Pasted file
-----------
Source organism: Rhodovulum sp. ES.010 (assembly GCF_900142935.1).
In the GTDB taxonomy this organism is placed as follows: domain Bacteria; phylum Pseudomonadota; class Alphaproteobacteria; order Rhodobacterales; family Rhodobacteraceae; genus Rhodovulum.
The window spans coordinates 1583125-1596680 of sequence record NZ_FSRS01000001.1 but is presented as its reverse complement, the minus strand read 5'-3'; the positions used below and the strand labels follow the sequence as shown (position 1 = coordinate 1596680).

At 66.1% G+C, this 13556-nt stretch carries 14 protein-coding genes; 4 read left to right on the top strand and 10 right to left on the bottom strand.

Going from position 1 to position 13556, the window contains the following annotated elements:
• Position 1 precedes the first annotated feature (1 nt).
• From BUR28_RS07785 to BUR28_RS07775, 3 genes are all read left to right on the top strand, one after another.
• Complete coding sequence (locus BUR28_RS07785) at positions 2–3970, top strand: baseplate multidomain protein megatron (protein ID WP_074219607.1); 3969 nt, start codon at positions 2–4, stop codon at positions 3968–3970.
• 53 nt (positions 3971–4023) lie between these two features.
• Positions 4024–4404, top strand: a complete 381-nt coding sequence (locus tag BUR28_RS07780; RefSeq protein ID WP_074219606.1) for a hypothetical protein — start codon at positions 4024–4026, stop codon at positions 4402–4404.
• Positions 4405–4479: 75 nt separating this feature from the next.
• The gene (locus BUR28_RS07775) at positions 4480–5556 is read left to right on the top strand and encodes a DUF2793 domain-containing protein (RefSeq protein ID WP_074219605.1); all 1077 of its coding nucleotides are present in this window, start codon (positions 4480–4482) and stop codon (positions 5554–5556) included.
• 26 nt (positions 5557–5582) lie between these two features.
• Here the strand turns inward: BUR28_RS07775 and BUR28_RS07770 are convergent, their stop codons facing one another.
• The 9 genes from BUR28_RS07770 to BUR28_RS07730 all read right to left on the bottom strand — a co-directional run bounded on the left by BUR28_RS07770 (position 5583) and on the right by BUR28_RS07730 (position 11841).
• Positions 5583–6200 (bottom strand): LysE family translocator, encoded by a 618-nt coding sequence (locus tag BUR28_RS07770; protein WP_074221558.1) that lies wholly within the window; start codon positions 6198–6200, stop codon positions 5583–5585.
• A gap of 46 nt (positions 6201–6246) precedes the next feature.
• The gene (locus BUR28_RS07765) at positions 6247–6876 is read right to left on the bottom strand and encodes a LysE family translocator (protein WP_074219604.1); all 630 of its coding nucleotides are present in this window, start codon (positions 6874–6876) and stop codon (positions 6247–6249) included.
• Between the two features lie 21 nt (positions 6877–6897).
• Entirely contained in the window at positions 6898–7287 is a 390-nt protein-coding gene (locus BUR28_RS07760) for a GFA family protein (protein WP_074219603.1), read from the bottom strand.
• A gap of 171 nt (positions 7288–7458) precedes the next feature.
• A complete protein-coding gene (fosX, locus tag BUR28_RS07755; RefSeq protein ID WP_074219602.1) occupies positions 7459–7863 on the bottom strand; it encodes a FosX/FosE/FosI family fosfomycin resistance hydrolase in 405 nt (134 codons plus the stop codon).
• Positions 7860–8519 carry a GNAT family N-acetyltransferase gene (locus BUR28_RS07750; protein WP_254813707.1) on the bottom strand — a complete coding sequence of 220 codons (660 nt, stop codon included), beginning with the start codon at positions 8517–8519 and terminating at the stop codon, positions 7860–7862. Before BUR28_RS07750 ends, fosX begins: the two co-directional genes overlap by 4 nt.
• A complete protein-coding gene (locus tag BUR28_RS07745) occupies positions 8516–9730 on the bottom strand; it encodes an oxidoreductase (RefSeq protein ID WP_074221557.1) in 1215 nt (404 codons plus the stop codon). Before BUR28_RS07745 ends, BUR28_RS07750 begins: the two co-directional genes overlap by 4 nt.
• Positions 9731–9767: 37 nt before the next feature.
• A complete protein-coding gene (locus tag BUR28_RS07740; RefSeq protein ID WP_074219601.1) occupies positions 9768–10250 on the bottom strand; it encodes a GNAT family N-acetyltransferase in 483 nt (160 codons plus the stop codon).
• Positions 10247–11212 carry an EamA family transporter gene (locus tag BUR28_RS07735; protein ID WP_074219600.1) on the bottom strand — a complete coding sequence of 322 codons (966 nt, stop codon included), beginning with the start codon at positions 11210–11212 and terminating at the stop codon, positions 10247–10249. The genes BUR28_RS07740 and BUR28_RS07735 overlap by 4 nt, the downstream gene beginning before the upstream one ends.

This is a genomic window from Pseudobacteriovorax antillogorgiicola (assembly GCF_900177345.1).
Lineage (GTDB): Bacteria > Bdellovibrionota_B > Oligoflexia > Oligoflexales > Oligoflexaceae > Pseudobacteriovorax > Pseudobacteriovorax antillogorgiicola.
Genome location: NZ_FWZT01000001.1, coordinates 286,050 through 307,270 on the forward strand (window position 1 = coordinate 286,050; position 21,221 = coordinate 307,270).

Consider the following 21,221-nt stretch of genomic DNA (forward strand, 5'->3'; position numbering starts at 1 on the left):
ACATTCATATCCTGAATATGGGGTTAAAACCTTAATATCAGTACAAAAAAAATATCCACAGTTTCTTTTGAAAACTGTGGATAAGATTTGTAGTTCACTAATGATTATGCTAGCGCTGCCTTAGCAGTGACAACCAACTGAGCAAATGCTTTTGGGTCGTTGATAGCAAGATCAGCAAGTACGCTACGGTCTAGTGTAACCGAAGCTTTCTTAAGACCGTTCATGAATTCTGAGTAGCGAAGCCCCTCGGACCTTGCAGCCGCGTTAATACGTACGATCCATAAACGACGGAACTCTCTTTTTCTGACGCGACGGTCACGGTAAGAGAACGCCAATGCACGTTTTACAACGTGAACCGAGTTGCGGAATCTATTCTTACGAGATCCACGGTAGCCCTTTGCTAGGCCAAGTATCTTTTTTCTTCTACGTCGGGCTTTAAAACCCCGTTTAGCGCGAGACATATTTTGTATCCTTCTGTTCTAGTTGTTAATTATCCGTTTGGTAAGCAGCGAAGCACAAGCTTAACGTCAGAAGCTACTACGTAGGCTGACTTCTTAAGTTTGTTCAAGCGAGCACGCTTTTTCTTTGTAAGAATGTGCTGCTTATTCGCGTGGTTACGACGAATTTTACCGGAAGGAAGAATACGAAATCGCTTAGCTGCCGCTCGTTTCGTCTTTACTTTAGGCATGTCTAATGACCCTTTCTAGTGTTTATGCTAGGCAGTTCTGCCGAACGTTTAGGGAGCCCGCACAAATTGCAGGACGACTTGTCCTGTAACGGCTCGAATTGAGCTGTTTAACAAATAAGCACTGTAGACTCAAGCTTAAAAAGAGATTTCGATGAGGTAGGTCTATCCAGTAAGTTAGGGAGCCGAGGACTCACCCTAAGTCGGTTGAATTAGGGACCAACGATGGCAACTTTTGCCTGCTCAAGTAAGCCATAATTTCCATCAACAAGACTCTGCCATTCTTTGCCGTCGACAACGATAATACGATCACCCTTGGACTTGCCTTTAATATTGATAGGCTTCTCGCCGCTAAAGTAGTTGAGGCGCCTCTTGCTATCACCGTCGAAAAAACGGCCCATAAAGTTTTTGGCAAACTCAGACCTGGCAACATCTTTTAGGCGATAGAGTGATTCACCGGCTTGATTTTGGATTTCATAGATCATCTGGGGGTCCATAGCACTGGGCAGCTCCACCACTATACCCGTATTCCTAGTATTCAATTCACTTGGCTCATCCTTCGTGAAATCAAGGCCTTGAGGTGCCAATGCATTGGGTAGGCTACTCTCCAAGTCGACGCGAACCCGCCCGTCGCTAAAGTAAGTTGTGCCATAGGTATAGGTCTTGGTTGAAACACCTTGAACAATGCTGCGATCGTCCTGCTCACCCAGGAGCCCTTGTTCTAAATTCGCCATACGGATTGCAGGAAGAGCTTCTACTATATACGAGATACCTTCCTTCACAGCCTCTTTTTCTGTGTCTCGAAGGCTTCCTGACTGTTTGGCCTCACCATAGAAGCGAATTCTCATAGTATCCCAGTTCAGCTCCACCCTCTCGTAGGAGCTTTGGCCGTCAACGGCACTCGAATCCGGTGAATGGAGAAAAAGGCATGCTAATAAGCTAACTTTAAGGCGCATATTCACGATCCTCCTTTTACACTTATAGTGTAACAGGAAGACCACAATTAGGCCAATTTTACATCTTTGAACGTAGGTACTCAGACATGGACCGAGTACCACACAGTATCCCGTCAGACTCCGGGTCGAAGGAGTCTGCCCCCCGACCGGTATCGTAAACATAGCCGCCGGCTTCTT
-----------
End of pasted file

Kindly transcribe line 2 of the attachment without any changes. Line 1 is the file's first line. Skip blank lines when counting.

In the GTDB taxonomy this organism is placed as follows: domain Bacteria; phylum Pseudomonadota; class Alphaproteobacteria; order Rhodobacterales; family Rhodobacteraceae; genus Rhodovulum.